Object.mixin( source, target ) | arguments changed

Peter Seliger peter.seliger at googlemail.com
Thu Jun 13 16:18:29 PDT 2013

If one thinks about how Andrea Giammarchi might have come up
with his already reliable implementation of [Object.mixin] ...


... the need for changing the order of arguments most probably
will become less desirable.

It combines both approaches that today's developers rely on
if they try to "extend" or "augment" objects. If it was just
for the many implementations of [*.extend] that do stepwise
copy properties from one object to another it wasn't even worth
discussing it. The second approach mostly gets referred to as
"functional or function based mixins" - and Andrea's implementation
of [Object.mixin] ...

  function (
    target, // object to enrich with
    source, // mixin object or Trait (Function)
    args    // optional arguments for Trait
  ) { ... }

... considers the different variants of this composition
pattern by providing/allowing a third parameter for what
I'm willing to call a "Privileged Trait" or a "Privileged Mixin".

    PrivilegedTrait = function (injectedReadOnlyState) {
      // implementation

    obj = {
      // description
  PrivilegedTrait.call(obj, {state:"readonly"});

//source.apply(target, args);

Looking at the last line of the given example above there
was really no other solution than Andrea came up with in
order to support in a future proof way what already exists
today in various ways - though neither amount nor precedence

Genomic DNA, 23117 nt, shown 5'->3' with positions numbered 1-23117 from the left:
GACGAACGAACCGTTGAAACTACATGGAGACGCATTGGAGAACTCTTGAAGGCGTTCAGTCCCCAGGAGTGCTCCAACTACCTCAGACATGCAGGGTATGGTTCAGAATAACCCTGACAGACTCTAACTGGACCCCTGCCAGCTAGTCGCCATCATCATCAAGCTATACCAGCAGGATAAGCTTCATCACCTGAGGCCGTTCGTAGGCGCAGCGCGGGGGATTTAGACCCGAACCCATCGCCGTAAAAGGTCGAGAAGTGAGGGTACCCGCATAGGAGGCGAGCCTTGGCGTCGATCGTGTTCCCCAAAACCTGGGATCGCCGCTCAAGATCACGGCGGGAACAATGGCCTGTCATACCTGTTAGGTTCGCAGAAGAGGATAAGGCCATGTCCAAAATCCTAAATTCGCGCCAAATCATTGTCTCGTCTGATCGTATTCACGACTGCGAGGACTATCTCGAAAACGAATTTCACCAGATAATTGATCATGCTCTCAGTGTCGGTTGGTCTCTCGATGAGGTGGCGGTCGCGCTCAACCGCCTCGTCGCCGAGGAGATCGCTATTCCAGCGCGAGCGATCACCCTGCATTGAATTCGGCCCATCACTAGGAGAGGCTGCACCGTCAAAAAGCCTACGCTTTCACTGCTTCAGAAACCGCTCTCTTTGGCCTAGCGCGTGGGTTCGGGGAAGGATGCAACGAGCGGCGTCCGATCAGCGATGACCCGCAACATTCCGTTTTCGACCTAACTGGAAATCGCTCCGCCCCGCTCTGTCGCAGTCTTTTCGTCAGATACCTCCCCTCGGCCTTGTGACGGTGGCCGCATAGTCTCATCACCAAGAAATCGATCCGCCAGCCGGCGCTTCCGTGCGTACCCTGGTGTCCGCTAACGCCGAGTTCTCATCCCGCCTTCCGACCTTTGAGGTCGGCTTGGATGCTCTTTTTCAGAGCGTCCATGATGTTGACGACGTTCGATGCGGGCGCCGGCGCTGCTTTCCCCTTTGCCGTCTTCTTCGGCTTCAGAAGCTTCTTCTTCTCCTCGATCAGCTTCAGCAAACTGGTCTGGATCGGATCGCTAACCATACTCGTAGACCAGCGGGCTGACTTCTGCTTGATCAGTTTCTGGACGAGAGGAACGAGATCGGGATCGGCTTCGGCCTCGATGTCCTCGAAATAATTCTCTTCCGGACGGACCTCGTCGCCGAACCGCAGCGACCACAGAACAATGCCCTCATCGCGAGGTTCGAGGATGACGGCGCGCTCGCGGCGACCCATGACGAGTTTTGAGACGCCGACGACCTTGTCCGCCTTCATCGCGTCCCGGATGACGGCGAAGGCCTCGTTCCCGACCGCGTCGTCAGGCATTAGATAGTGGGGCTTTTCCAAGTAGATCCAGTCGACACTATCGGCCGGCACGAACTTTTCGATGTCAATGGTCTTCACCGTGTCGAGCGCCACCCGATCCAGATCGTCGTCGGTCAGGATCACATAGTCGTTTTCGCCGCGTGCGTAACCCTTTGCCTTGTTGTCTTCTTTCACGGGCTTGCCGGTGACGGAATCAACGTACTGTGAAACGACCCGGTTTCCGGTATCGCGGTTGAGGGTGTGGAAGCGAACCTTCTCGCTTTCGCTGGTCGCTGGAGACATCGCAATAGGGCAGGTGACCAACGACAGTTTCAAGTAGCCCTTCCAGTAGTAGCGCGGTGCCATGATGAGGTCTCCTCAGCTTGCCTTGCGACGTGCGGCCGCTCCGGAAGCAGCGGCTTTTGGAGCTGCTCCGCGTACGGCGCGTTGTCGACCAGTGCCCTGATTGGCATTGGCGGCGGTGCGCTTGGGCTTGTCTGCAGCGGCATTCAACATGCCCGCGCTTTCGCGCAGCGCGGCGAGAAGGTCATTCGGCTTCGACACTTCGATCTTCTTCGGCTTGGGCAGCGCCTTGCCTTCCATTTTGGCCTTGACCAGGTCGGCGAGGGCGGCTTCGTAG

of this methods arguments should be changed.

Secondly. What are the advantages of invoking [Object.mixin]
with more than one source over the disadvantage of loosing
this methods clean interface if there is [Array.forEach] ...

[source_A, source_B, source_C].forEach(function (source) {
  Object.mixin(target, source);

Thirdly. Andrea's approach easily can be "shimmed" for ES3
and does not hide JavaScript's natural/native predisposition
for Trait/Mixin composition under to much syntactic sugar.

Last. Only if there should ever the naming of "mixin"
seriously be questioned again I would propose to choose
[Object.compose] as an alternative.

additional links that might proof what I just brought into discussion:

thanks - Peter

On Thu, Jun 13, 2013 at 5:38 PM, Tobias Buschor
<tobias.buschor at gmail.com> wrote:
> I propose to change the arguments.
> The second argument "target" is optional and default to "Object.create(null)"
> The return-value is the modified target
> Advantages:
>  - Without the second argument, we can copy the source
>  - It is more natural to say "mixin the source into the target" => misin.(source, target)
> Disadvantages
>  - Its not suitable to extend the function to accept multiple sources in the future
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